Second, I liked the structure. The novel is divided into three parts, each labeled by the date, in reverse order: 1947, 1944, 1941. It follows four main characters and their relationships with each other and with others, so you see the effects of the past before you actually know what happened. It’s a neat way to create suspense and it works in this case.

What I didn’t like was that the novel focused so minutely on the relationships between characters. There was virtually no exposition. Everything was a detailed scene focused on people interacting. If there was a description of a scene, it came out because a character noticed it. A huge portion of it was dialog or the narrator reporting what a character was thinking. It was exclusively a novel about the psychological interactions among the characters. So early on I was bored. They weren’t terribly interesting people to begin with and besides I like novels with more than just character and psychology.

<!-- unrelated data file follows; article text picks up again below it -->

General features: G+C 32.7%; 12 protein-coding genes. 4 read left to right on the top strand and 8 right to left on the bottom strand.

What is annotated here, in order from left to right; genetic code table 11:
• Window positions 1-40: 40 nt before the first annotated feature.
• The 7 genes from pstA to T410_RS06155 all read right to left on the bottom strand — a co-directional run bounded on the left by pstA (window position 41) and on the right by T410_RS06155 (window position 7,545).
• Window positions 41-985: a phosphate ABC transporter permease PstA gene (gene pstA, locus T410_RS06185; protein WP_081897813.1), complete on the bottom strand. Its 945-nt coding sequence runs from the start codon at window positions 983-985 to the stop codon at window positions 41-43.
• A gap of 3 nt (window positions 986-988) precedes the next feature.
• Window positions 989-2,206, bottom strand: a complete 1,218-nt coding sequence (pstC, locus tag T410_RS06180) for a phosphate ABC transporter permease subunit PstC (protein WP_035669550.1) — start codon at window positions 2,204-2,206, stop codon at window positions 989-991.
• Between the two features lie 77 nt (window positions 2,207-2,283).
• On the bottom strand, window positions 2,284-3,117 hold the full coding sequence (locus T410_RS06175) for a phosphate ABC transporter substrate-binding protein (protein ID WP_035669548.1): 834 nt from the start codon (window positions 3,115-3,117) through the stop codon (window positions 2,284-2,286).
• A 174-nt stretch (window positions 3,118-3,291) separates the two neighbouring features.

Nevertheless, it’s extremely well done. The suspense builds slowly and the explosive scenes (near the end) are effective. The characters become interesting by virtue of the time spent with them.

Wednesday, April 04, 2007

Dancing with Strangers by Inga Clendinnen

This is a new kind of history, where the writing is borrowing a page from the anthropologist’s notebook and using first hand accounts as sources for enthnographic study. In the wrong hands, that could be disaster, but Clendinnen uses all her skills to tease out information without ever presuming a complete understanding.